Just as soon as they’d left, the two guards returned, the warlock in between them. Roselle’s heart melted as soon as she saw the girl. Her wild red–literally, red, not auburn or orange–hair was knotted in a wild mane. Her eyes were brilliantly blue, electrifying and piercing. She wore a shirt and pants, now dirtied and torn. Her exposed arms and face were pale, her veins sticking out.
“Starlight Aquarine,” Ingrid began, “we are here to prove whether or not you are guilty of hoarding magic and assaulting an innocent, unarmed, pureblood human. This crime is of the gravest significance, and the penalty is death.”
Roselle saw Starlight’s skin shudder and turn green. So this girl could change, she thought. I wish I could– She cut herself off. No. You are a pureblood human. You do not wish such fantastical wishes.
“We will bring in a series of four witnesses,” the High Priest continued. “But, first, I need to ask you a few questions. Do I have your utmost attention and the pledge of honesty?”
The question was rhetorical. You were forced to give your “utmost attention” and agree to the “pledge of honesty.”
“Yes, madame,” the warlock confirmed in a small voice. She was shaking in between the guards.
“Who is your mother?” Ingrid asked first. “Roselle, write this down.”
Roselle obeyed and dipped her quill in the indigo ink: dragon blood. She felt cruel to use it while a warlock was in the room–for all they knew, it could be the blood of her parent. But she began to transcribe what the young warlock said in careful handwriting.
“I never knew my mother,” Starlight said plainly. “She when when I was eight rotations old. I don’t remember much of her.”
“How curious,” Ingrid mused, playing with the girl. “Usually the females raise the children, since they are human. Who raised you, then?”
“My father,” she responded, not elaborating.
“And where is your father now?”
“He left when I was fourteen,” Starlight said. “The others in Mystica Silva said he crossed to Terram Nox through Pedum Ingressu, but I am not sure.”
“So you lived in Silva,” Ingrid said. “Interesting. What is your father’s name?”
Starlight fiddled with her hair. “Deadwood.”
The questions continued, the answers becoming curiouser and curiouser. Roselle began to become fond of the warlock girl, and was sad that she would be killed. But that was the way it was in the kingdom; it was the way it always had been, and Roselle was sure it would always be this way.
Finally, the questions came to a close and the first witness was brought in: a grown man, gaunt and dark-haired. His clothes were a bit used but respectable. He looked like a Bourgeois.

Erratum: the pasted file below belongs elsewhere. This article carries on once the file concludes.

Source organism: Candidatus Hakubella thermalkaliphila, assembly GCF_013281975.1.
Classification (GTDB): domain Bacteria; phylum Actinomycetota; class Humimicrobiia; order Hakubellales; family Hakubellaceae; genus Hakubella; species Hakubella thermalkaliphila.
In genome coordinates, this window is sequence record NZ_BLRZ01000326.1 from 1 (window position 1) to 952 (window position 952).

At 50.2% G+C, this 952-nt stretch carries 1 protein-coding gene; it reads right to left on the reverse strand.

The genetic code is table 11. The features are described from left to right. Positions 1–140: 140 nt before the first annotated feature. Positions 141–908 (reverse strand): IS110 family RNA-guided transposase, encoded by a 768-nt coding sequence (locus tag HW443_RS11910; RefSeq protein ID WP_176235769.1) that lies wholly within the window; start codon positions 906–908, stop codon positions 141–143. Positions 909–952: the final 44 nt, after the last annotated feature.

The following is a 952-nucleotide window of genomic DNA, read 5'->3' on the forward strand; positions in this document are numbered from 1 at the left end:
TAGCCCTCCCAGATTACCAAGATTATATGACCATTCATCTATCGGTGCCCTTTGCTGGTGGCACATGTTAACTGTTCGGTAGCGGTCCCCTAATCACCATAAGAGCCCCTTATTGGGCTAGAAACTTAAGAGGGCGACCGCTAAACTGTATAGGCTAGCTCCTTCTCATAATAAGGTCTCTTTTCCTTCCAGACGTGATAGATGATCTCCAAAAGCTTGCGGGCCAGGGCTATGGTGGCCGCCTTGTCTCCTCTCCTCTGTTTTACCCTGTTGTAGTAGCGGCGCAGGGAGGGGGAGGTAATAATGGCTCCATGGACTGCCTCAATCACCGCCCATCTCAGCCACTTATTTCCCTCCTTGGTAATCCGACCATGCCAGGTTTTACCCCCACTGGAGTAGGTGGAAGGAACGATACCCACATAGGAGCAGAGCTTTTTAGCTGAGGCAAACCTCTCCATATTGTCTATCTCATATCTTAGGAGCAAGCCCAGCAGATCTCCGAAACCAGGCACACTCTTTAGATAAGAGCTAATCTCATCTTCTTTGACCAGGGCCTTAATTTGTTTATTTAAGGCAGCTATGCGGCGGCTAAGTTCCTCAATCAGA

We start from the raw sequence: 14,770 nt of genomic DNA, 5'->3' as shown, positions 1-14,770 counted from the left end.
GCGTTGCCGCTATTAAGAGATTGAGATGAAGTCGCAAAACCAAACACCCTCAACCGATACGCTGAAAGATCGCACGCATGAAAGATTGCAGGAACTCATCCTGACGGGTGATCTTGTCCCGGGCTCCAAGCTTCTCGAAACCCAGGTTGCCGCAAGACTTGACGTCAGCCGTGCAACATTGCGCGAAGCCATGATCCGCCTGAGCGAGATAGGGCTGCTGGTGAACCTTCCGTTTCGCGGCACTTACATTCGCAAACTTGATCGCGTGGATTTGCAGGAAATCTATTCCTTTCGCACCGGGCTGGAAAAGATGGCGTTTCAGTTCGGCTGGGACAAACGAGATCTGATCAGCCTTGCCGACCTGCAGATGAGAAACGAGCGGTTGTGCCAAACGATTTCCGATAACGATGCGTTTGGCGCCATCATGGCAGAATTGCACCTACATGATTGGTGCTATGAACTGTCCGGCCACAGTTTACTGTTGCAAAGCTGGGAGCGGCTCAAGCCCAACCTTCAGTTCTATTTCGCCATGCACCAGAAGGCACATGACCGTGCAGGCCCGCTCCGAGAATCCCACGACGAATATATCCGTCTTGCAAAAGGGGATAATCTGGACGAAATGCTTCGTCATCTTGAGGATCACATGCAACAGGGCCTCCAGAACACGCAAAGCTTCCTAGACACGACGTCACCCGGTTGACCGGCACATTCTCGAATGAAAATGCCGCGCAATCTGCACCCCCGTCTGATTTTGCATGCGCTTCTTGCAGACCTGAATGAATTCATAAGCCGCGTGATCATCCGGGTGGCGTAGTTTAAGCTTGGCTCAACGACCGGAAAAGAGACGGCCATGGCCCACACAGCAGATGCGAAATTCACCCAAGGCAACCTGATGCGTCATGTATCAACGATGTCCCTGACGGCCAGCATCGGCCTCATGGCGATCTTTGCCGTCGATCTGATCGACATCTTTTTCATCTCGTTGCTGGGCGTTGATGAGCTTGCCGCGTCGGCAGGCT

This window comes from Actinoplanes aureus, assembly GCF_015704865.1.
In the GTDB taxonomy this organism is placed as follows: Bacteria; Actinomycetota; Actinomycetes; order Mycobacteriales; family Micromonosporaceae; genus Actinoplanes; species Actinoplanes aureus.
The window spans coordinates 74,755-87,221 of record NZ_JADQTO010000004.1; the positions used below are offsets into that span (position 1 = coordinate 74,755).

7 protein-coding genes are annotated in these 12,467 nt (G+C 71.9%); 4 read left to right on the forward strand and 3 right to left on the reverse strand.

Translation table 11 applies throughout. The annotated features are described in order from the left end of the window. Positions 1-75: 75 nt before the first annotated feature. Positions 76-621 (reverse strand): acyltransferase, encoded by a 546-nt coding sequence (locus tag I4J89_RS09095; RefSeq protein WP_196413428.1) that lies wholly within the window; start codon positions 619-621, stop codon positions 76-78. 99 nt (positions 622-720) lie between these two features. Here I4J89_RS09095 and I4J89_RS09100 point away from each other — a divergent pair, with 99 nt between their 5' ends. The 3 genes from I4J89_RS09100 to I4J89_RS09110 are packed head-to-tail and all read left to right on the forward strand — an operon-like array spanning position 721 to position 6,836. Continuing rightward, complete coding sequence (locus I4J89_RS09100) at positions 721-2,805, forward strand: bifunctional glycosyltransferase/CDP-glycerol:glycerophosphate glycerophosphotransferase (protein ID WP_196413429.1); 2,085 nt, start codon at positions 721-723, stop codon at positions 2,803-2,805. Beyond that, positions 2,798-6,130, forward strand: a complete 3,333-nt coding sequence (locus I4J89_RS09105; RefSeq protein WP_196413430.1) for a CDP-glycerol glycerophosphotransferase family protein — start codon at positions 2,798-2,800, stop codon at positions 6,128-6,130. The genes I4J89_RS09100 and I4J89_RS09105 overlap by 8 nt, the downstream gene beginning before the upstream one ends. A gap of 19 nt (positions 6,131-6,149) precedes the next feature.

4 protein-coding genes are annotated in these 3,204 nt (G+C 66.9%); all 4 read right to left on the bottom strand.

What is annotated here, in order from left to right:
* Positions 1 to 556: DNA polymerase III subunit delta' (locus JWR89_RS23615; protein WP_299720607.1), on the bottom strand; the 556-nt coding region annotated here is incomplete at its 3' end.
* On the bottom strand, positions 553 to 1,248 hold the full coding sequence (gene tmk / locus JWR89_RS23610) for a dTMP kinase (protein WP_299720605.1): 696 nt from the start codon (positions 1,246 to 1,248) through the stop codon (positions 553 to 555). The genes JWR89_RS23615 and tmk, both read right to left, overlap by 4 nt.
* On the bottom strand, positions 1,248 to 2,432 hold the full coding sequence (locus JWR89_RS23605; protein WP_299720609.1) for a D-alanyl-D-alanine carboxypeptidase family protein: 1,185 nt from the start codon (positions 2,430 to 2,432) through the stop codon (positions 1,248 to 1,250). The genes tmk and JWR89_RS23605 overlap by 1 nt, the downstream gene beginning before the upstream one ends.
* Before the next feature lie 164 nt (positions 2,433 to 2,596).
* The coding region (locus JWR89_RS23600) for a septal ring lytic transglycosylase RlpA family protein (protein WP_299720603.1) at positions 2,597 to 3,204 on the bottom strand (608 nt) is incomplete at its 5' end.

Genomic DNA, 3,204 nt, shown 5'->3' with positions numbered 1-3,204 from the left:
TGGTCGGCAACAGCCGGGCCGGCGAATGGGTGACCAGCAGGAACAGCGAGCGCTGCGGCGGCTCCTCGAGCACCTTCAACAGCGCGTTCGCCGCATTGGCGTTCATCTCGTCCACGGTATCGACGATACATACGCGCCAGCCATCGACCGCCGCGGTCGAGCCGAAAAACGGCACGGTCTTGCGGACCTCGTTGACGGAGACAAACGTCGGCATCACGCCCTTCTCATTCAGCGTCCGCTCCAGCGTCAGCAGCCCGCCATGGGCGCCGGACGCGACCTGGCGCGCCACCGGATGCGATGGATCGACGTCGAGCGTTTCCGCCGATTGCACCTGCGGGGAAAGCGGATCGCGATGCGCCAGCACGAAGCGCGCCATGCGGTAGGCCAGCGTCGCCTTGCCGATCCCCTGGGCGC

“Tristan Fawn,” Ingrid said. She then turned to Roselle and added in a whisper, “He has some elf blood a few generations back, but he’s mostly pure. I trust him.”
Roselle nodded mutely and Ingrid turned back to the Council and witness.
“Will you answer all of my questions honestly?” she asked. “Do you swear yourself to the queen and her kingdom?”
“Yes, madame,” Tristan murmured.
“Good. Let us commence.” Ingrid glanced down at a piece of parchment. “Did you see this warlock attack a human?”
“Please describe the event. Roselle–write this down.”
Tristan proceeded to explain what he saw. “I was in the market, madame, buying food for my family, when all of a sudden this warlock burst out from behind a tent and shot some fire out of her hands and at this woman. The woman screamed and ran.”
“Thank you, Tristan,” Ingrid said, looking pointedly at Roselle. “You are dismissed.”
Two more witnesses entered and left, each one with the same story. Roselle soon became bored and studied her fingernails. They were pale and rounded, smooth and perfect. When she was younger she used to bite them, but soon grew out of the habit once she entered the Academia. They didn’t permit bad habits; if they caught you biting your nails or some other nasty habit, they’d whip you with a stick.
“Roselle!” Ingrid exclaimed sharply.
“High Priest,” Roselle managed to get out.
Her face flushed crimson. Roselle ducked her head in shame. Priests were not supposed to daydream or study their nails. They had to be alert at all times. And Roselle had failed.
“The last witness will be entering,” Ingrid announced. “She is not just a witness, though, she is the victim.”